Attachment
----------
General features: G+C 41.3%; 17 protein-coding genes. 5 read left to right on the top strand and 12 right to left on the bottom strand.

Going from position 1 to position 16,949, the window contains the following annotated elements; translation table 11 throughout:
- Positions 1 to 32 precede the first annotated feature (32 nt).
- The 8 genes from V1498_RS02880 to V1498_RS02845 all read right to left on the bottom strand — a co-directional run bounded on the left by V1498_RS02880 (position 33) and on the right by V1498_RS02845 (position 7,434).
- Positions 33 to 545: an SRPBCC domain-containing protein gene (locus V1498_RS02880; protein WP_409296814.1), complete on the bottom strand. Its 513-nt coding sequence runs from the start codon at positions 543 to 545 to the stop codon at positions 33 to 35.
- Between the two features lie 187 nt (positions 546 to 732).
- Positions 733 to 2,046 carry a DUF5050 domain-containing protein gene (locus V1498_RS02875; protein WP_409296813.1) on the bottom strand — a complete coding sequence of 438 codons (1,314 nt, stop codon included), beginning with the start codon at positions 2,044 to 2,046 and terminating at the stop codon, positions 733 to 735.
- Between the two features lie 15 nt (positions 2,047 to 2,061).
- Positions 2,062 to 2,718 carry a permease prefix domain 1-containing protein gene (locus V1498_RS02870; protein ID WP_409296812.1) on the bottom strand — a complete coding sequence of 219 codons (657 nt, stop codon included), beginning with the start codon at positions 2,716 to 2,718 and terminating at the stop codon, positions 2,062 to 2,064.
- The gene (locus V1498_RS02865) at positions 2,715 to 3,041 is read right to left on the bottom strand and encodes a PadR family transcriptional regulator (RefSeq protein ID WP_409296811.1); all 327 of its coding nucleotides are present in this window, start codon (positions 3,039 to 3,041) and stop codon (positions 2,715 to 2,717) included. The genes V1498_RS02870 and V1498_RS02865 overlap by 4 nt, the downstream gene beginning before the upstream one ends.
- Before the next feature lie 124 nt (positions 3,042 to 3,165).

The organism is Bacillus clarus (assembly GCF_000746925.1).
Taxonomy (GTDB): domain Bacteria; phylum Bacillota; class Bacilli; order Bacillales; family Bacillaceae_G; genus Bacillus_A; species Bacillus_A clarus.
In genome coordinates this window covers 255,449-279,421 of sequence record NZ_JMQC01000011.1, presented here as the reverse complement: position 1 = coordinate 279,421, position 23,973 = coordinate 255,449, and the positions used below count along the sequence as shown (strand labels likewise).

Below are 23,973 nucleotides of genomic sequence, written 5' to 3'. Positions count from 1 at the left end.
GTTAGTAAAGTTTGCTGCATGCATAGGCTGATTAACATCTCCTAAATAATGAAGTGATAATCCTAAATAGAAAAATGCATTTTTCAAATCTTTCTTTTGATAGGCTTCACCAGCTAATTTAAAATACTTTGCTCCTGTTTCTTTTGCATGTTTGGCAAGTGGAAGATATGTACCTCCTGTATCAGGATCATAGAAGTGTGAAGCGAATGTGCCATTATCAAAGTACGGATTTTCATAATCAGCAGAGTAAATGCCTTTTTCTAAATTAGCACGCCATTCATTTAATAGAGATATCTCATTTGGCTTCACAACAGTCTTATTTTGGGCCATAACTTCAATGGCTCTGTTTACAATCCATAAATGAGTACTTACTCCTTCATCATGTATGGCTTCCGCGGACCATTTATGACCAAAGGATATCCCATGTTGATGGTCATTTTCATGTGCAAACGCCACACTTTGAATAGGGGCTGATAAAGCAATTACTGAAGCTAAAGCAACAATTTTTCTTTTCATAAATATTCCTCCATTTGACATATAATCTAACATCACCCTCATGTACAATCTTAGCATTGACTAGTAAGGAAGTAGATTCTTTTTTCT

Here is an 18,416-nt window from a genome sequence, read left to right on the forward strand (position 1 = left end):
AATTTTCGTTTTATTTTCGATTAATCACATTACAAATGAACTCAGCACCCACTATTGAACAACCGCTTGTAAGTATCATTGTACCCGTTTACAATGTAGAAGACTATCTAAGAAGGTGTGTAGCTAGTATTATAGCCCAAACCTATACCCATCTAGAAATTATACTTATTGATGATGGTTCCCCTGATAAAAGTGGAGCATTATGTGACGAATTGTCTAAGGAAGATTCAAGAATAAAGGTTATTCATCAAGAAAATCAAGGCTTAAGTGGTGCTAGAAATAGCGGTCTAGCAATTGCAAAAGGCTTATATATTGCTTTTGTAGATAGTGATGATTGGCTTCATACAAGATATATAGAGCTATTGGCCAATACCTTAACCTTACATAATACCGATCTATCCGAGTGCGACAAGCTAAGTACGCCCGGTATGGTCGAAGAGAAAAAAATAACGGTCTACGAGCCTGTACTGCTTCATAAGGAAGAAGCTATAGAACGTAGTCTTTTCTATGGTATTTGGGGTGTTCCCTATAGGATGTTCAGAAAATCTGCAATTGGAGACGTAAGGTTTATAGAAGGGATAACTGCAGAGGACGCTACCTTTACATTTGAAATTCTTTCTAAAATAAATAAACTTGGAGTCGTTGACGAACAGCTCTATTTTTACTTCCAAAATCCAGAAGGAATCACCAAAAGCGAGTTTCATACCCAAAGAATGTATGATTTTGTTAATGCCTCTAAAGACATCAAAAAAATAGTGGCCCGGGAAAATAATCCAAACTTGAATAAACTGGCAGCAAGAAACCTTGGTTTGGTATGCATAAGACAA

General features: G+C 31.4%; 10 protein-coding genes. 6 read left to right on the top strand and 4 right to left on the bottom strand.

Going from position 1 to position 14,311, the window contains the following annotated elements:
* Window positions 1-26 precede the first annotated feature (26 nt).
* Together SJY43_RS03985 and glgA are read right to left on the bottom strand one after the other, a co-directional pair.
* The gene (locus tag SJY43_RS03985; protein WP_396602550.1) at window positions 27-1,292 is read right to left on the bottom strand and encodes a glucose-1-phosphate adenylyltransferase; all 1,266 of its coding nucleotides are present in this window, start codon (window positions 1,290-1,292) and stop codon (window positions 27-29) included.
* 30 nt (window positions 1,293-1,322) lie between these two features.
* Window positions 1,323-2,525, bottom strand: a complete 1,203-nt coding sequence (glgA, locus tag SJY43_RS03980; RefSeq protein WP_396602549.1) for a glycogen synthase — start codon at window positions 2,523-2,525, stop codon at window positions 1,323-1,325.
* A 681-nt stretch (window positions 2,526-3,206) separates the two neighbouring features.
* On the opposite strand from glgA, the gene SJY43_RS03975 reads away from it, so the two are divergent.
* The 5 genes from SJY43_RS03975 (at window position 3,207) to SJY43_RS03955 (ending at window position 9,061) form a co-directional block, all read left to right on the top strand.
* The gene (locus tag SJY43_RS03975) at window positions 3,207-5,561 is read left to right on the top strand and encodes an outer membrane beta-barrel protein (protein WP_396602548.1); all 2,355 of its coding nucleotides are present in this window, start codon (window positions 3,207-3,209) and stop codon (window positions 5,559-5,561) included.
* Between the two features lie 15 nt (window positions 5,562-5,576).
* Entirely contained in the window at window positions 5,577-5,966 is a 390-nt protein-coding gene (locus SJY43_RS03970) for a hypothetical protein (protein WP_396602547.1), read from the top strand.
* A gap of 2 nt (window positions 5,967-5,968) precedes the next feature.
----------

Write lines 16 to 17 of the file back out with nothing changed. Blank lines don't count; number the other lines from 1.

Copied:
GTTAGTAAAGTTTGCTGCATGCATAGGCTGATTAACATCTCCTAAATAATGAAGTGATAATCCTAAATAGAAAAATGCATTTTTCAAATCTTTCTTTTGATAGGCTTCACCAGCTAATTTAAAATACTTTGCTCCTGTTTCTTTTGCATGTTTGGCAAGTGGAAGATATGTACCTCCTGTATCAGGATCATAGAAGTGTGAAGCGAATGTGCCATTATCAAAGTACGGATTTTCATAATCAGCAGAGTAAATGCCTTTTTCTAAATTAGCACGCCATTCATTTAATAGAGATATCTCATTTGGCTTCACAACAGTCTTATTTTGGGCCATAACTTCAATGGCTCTGTTTACAATCCATAAATGAGTACTTACTCCTTCATCATGTATGGCTTCCGCGGACCATTTATGACCAAAGGATATCCCATGTTGATGGTCATTTTCATGTGCAAACGCCACACTTTGAATAGGGGCTGATAAAGCAATTACTGAAGCTAAAGCAACAATTTTTCTTTTCATAAATATTCCTCCATTTGACATATAATCTAACATCACCCTCATGTACAATCTTAGCATTGACTAGTAAGGAAGTAGATTCTTTTTTCT

Here is an 18,416-nt window from a genome sequence, read left to right on the forward strand (position 1 = left end):